After a nightmare flight to the Caribbean, a passenger wrote a hilarious complaint letter to the airline. Arthur Hicks sarcastically wrote in the open letter to LIAT that he was "intrigued that we were allowed to stop at not a lowly one or two but a magnificent six airports". He said that going through the security scanners at each airport and being patted down by a variety of islanders made him "feel as if I've been hugged by most of the Caribbean already." Hicks' luggage was also lost. Read the full complaint letter including the funny ending.
A British man on holiday in Rhodes was arrested and thrown in jail for 72 armed robberies he did not commit. Fran Prenga was arrested when he went to a police station to fill in documents relating to a business he was investing in with his family. He was told police had been looking for him for four years in relation to the armed robberies and one count of possessing a weapon without a licence in Athens between 2004 and 2005. His wife Louise said that despite having evidence he was in Rhodes at that time, authorities refused to release him. He was finally released more than five months after being jailed.
A British builder's dream trip to Australia turned into a nightmare after thieves emptied his bank account of £12,000 and spent it on expensive watches and perfume. Greg Fletcher was left stranded, unable to enjoy anything and barely able to buy food and drink. He was given several Moneygrams, but they took hours to process as staff had to call Visa offices in America to verify his details. On his return stopover in Dubai, Greg even had to borrow money from a hotel porter to pay for a cab to the nearest Monogram office.
Even the celebs experience holiday nightmares as actor Gerard Butler explained when he told Shortlist magazine about getting sick in Asia. "We went up into the Himalayas and I drank water from the Ganges River. We hiked up to the top of this mountain and I got sick - and I mean sick. I ended up getting sick for a month. Butler continued: "The water looks fresh up there but what I didn't realise is that, upstream, there's villagers pissing and s****ing in it. We camped on top of the mountain ... I'm up all night s****ing and throwing up, with a massive Himalayan thunderstorm going on. It felt like the whole world was exploding."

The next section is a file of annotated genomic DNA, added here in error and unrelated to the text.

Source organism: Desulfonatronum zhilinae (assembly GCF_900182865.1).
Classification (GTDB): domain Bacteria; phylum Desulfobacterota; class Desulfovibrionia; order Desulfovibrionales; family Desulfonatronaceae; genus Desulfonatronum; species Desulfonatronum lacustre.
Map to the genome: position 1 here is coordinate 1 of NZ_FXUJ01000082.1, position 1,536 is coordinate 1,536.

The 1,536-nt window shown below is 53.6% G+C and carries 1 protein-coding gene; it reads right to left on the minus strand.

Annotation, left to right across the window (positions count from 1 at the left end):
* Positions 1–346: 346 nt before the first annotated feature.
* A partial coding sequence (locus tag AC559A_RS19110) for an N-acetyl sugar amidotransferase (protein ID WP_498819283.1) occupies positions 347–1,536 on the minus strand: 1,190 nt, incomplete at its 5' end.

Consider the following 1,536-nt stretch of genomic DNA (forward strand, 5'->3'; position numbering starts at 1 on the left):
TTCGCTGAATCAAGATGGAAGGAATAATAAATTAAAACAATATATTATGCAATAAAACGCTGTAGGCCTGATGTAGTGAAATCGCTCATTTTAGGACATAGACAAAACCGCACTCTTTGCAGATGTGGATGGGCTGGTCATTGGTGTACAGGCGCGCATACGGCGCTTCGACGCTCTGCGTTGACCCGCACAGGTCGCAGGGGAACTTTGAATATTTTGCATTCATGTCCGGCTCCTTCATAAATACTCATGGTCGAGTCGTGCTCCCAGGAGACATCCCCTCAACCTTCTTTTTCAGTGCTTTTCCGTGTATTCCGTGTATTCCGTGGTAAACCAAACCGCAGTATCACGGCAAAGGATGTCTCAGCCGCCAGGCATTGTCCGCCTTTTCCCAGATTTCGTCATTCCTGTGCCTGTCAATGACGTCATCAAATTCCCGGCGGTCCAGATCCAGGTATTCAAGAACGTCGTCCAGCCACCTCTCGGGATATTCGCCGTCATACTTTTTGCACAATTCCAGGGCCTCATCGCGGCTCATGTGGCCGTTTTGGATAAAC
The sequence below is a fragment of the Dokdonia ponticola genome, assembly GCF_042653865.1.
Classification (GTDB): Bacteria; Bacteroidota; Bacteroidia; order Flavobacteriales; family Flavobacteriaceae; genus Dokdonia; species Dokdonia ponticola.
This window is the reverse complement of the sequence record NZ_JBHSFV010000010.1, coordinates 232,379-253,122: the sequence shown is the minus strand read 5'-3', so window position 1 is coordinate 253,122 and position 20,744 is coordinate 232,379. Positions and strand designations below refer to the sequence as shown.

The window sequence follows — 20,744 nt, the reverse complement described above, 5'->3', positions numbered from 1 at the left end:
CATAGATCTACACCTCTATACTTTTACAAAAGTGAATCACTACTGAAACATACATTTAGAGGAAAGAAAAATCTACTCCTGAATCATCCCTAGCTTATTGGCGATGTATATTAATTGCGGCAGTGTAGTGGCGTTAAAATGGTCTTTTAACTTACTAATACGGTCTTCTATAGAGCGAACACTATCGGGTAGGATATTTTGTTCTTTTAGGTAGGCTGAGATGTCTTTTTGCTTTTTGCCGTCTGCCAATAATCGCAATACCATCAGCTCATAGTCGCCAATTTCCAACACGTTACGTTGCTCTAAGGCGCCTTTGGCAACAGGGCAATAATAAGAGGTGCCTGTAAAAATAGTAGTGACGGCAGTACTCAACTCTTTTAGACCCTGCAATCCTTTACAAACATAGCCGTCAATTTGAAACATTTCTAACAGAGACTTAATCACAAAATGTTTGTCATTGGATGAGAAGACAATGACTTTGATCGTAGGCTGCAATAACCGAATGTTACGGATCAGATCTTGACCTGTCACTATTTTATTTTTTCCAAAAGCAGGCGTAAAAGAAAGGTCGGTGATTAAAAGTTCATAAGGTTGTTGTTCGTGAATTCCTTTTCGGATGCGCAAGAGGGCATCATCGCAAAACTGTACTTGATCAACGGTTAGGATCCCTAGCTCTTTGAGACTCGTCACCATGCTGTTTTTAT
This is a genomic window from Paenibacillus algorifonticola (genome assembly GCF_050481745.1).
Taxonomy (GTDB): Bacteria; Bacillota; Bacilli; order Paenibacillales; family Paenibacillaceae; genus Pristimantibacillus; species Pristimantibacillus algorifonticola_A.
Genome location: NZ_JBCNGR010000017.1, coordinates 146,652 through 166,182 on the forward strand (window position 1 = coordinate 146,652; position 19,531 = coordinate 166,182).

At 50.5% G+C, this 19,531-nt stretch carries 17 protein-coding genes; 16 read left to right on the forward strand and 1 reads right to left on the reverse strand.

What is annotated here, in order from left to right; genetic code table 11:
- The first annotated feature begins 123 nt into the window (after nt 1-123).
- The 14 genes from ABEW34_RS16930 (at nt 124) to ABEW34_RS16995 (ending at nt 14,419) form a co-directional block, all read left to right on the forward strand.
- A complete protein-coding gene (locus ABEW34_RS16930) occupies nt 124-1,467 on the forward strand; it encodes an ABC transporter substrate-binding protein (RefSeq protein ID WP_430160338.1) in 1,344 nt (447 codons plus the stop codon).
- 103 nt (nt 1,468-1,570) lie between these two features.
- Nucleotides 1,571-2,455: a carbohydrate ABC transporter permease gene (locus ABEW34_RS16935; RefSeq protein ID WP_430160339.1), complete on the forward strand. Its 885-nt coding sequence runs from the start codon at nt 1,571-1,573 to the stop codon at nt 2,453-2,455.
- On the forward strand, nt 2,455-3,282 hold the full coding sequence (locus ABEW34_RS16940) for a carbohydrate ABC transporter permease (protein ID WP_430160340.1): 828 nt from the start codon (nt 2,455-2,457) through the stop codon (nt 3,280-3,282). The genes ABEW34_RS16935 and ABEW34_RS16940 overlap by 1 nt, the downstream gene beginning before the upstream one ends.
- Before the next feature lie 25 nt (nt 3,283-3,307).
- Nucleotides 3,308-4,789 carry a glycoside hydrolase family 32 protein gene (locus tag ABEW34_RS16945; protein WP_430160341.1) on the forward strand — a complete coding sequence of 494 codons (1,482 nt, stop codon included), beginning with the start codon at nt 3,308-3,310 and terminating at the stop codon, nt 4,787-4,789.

A little boy with a serious heart condition was forced to sleep on a hotel floor when his family's flight home from Mallorca was delayed by 27 hours. Sam Smith, seven, was born with a rare artery defect and has to sleep plugged into his oxygen supply. It was the first time he was allowed to go abroad but when his family's return flight to the UK was cancelled, the "gorgeous" trip turned into a nightmare. Sam's dad Anthony said they were put up in a "filthy" hotel that contained a dead bird, sanitary products on the floor and just one plug socket. Sam ended up sleeping on two suitcases with his oxygen supply plugged into the wall in the hotel reception.
When the River Severn burst its banks in winter 2012, a family's luxurious Christmas holiday turned into a nightmare. Simon Hughes and his extended family, including eight adults, four children and a dog, paid £2,500 for a week in a cottage in Gloucestershire. The area flooded and they were left marooned inside looking out at waist-deep water. The family spent Christmas keeping themselves amused with board games and treasure hunts.
AOL Travel reader Ellie was horrified to find an all-out gang war taking place outside the hotel she had booked in San Francisco. "The hotel wasn't in a very nice area," she said. "We were warned to only head out one way when we left the hotel, and get a cab if we came back late at night. We only stayed two nights - that was enough!" Read more hotel horror stories from AOL Travel readers
An Australian couple were stranded in Bolivia when they became infected with a flesh-eating parasite that crawls out of the skin. Ally Vagg and her boyfriend Bryan Williams returned from a trip to the Amazon basin when they noticed what they thought were mosquito bites. When they both felt things move under their skin, they discovered they had human bot fly infection. The pair pulled out worm-like larvae from their stomachs, backs and legs. They were forced to remain in Bolivia for a month while the infection cleared.